Why is it called BASEWORKS?
The word “BASEWORKS” refers to setting up foundation.
Foundation could be understood both as “structural foundation,” supporting the human body (developing and conditioning the muscle/connective tissue and mobility of the joints), and in a broader sense — deep foundations in learning.
By practicing BASEWORKS students learn intuitively and experientially understand the mechanics of movement, and learn to be more sensitive to the present condition and evolution of their mental and physiological states. This often leads to shifts in perception and new realisations on personal growth. So in a philosophical sense, BASEWORKS PRACTICE creates the base/support necessary for interpersonal transformation.
BASEWORKS PRACTICE vs Yoga,
What’s the difference?
Although a lot of modern yoga and movement systems are of real benefit to many people, there’s often a lack of consistency between methodologies, and or even within the same methodology — from class to class, and from teacher to teacher. This might initially be great for some people who’s primary goals are for recreation and or stress relief and or for those with extensive experience in movement. However, when it comes to building a physical foundation, going to overly diverse classes makes it difficult for many, especially for beginners.
After years practicing and teaching different styles of yoga, and continuing with his passion for functional movement, athletics, and mindfulness practices, Patrick Oancia developed BASEWORKS PRACTICE as a system that has clear steps in building proficiency and consistency in teaching. BASEWORKS PRACTICE structure and teaching methodology are optimised for fast progress in developing physical foundations and growing of introspection that becomes a basis for understanding logic, quality and mechanics of movement. The result leads to the deeper personal inquiry directly associated with optimised learning, mindfulness and relaxation.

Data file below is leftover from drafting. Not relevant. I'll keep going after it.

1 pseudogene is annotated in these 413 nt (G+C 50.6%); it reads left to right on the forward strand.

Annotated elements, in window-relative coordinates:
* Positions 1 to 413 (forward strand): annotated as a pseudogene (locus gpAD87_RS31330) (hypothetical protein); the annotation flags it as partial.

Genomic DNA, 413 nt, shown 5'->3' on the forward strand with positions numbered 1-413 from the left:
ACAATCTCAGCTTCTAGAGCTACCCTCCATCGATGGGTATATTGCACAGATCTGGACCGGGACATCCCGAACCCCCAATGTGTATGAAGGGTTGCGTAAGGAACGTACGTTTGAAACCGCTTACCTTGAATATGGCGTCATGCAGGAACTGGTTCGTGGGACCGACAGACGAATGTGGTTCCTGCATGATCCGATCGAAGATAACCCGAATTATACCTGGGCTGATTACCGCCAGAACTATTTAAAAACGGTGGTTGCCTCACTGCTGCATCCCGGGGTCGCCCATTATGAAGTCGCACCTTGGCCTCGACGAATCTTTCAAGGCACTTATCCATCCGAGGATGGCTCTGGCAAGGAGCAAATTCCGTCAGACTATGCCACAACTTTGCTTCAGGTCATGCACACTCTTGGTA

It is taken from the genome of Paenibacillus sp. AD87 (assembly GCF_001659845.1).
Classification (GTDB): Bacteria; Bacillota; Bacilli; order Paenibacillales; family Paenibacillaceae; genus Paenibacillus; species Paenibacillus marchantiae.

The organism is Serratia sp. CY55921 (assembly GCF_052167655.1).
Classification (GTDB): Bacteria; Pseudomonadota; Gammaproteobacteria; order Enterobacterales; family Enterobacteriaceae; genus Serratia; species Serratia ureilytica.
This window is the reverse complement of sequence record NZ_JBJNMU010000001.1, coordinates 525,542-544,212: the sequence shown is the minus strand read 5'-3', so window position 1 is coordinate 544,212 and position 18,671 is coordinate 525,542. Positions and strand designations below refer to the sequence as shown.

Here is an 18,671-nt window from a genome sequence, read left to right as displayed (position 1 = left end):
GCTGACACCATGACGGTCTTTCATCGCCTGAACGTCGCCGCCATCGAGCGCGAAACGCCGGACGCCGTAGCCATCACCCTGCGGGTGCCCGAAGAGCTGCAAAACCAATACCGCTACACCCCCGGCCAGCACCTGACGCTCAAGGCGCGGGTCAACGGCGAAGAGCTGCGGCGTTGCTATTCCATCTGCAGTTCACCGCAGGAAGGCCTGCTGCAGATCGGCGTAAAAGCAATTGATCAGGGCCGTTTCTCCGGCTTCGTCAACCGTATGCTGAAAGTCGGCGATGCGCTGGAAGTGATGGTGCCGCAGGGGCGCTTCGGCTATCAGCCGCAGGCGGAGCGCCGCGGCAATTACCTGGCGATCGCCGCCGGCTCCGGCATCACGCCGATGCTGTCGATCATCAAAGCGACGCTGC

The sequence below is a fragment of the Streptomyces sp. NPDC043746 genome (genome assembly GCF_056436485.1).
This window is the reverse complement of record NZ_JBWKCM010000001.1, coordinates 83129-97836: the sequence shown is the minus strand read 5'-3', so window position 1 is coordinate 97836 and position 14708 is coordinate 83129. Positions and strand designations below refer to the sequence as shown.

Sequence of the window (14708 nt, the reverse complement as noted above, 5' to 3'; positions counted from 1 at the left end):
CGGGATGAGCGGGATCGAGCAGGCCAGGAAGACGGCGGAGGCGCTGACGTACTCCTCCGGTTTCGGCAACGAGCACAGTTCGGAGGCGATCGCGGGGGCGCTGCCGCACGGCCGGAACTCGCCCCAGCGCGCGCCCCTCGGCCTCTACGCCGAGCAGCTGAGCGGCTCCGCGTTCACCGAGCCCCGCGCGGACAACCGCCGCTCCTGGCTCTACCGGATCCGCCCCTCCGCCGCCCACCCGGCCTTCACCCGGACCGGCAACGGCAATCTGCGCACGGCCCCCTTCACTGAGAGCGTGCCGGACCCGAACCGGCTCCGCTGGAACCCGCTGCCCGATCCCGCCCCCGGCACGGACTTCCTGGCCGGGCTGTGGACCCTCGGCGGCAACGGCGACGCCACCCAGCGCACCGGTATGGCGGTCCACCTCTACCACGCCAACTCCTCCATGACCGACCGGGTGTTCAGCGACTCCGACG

Note: Although BASEWORKS PRACTICE is not considered a yoga and or fitness exclusive movement system, because of its influences from yoga in combination with clearly defined principles in science and biomechanics, the system can offer extremely solid foundations for any type of yoga or movement practitioner to enhance, condition and or add to their already established practice.
DEEP FOUNDATIONAL PRACTICE —
What does it mean?
In learning theories, knowledge of a subject can be shallow or deep. Deep knowledge can be difficult to achieve, similar to that of learning a new language or an academic subject. When it comes to movement, the knowledge is not symbolic. It is somatic. Some somatic knowledge requires performing daily tasks. For example, how to open the door, or how to type on a keyboard. But the requirements for daily movement for many people are very limited, and unless a person has a purpose or drive or something or someone guiding them, he or she might never even realise that they are not using their bodies in an efficient way. This often results in health problems, depression, dissatisfaction with life, and the sense of not being in control.
When it comes to the fitness and well-being industries, the media/peer pressure usually encourage people to move in order to:
1) lose weight
2) become more sexually appealing
3) be “fit” because it’s a trend
Although fields of research and application such as biomechanics and positive psychology are gradually gaining popularity, still very few people are aware of how integral movement is to our well-being and how important the quality and variety of movement is for health, self-awareness and autonomy.
When we say that BASEWORKS PRACTICE is a “deep foundational practice,” it means we have students go through a physical practice that develops their bodies in such way that they become more aware of their physical limitations and abilities and logic and physics of movement. So in BASEWORKS PRACTICE the intended result is to understand the value of diverse and functional movement for enhanced well-being and autonomy.